Oregon’s utility regulators on Tuesday told the state’s largest gas supplier, NW Natural, that its long term plan to reduce greenhouse gas emissions in coming years is insufficient to meet state climate goals.
Tuesday’s meeting of the Oregon Public Utility Commission reviewed NW Natural’s integrated resource plan, which all utilities are required to submit every two years. The 2022 resource plan essentially operates as a roadmap for how NW Natural plans to meet Oregon’s climate goals while still keeping rates reasonable for its customers.
The utility commission board voted unanimously to acknowledge short-term plans with some tweaks, but the three-member board opted not to acknowledge the long-term plan. The commissioners broadly described it as a sign NW Natural needs to make more realistic efforts toward clean energy.
Despite the ruling, board members repeatedly acknowledged a fossil fuel company like NW Natural faces many challenges in the years ahead as Oregon’s climate goals require strict reductions in greenhouse gas emissions.
“Our job here is to balance the change that we need to see with the stability that we also need to see,” board chair Megan Decker said. “That is very difficult.”
The decision comes as NW Natural has faced increasing pressure over its business from climate activists, who believe Oregon should increasingly move away from natural gas as a fuel source. Adding to the pressure are state climate goals adopted under former Oregon Gov. Kate Brown and the state Department of Environmental Quality’s subsequent Climate Protection Program, which require utilities to reduce greenhouse gas emissions by 90% by 2050.
The 2022 integrated resource plan was NW Natural’s first since the Climate Protection Program came into place.
Carra Sahler, a staff attorney with Lewis and Clark Law School’s Green Energy Institute, said Tuesday’s hearing was unlike integrated resource plans the utility has faced before.
“Because this is a 20-year, forward-looking plan, there’s a lot the company doesn’t know about what the future looks like. There’s a lot the commissioners don’t know,” Sahler said. “It is, I would say, not typical for commissioners to express the kinds of concerns that they did today.”
A costly transition
While Oregon’s electricity providers have faced challenges getting the Public Utility Commission to acknowledge their own resource plans, NW Natural has faced even more scrutiny given that its business is almost entirely dependent on the use of fossil fuels.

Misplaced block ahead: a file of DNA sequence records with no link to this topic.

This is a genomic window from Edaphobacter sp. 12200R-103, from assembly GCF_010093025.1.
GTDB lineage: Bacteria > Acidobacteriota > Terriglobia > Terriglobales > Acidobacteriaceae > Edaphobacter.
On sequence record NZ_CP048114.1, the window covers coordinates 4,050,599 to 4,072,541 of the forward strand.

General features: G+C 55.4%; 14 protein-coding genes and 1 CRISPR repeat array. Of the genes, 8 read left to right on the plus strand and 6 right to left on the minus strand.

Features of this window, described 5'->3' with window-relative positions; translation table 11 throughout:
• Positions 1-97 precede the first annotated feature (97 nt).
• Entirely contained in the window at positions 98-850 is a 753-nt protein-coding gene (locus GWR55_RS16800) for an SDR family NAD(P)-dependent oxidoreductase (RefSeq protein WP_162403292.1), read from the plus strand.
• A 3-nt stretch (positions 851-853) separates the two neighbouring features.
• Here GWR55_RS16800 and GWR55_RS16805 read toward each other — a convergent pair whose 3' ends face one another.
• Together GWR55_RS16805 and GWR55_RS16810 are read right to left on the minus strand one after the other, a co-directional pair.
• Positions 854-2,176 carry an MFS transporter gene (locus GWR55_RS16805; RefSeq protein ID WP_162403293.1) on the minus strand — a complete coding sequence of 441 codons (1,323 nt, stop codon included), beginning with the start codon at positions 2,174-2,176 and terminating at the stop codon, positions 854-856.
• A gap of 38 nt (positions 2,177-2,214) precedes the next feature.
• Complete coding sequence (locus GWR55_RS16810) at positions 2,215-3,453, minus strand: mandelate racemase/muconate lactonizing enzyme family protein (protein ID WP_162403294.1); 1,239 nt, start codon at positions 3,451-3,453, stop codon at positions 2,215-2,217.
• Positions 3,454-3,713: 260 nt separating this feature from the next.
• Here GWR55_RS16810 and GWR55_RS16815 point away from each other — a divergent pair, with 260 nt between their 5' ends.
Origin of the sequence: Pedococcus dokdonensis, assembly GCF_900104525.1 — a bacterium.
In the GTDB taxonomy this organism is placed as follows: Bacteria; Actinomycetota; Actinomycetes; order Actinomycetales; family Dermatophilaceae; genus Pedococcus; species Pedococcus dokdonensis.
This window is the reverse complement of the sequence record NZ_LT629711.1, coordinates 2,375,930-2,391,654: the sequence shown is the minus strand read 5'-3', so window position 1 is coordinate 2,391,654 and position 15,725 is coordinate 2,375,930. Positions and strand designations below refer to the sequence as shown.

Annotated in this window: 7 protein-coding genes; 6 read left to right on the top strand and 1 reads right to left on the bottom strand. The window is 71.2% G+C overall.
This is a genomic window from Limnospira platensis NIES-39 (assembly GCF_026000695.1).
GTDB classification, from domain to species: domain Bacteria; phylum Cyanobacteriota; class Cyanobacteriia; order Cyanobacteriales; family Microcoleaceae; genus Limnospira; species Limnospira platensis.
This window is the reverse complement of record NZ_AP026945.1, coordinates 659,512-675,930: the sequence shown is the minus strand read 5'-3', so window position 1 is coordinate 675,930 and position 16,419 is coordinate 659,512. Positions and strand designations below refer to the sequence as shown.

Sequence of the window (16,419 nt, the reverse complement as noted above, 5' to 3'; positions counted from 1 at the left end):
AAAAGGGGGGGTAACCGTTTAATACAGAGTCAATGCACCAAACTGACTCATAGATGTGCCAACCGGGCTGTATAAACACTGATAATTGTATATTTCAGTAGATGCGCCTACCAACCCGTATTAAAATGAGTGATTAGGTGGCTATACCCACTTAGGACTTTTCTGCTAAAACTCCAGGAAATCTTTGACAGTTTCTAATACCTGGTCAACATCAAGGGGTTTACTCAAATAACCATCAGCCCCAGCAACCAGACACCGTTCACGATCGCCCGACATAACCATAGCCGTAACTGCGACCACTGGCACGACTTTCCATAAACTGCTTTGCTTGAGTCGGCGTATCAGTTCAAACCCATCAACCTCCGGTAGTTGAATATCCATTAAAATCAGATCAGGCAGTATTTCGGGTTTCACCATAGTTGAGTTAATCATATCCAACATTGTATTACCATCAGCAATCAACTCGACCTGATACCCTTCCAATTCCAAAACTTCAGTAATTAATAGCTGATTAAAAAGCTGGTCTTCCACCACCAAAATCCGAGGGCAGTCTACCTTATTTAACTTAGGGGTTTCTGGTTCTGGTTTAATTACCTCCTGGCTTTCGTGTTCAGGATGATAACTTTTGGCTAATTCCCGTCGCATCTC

The commissioners said that NW Natural has been a national gas industry leader in trying to reduce its greenhouse emissions, but they implored the company to move faster given the urgency of the climate crisis.
“The fact that NW Natural has been a leader, and also has to do more to meet this moment is real,” commissioner Letha Tawney said.
Staff for the Oregon Public Utility Commission had previously critiqued NW Natural’s integrated resource plan because of its reliance on renewable natural gas, a type of biogas made from decomposing organic matter. Renewable natural gas is often produced by capturing byproducts from landfills, livestock operations or wastewater treatment. NW Natural has pointed to this gas as a way it can start to substantially reduce its greenhouse gas emissions without turning to electrification.
But renewable natural gas isn’t currently available in Oregon, which means NW Natural would need to invest in states as far away as New York. That type of investment could end up being costly to NW Natural’s customers in the future if the gas proves more expensive than projected.
Further, the staffers said, NW Natural’s long term plan did not adequately consider that Oregon’s Community Climate Investment program would allow the company to buy greenhouse gas credits at a cheaper rate than renewable natural gas — a move that would likely save money for gas customers on their monthly bills.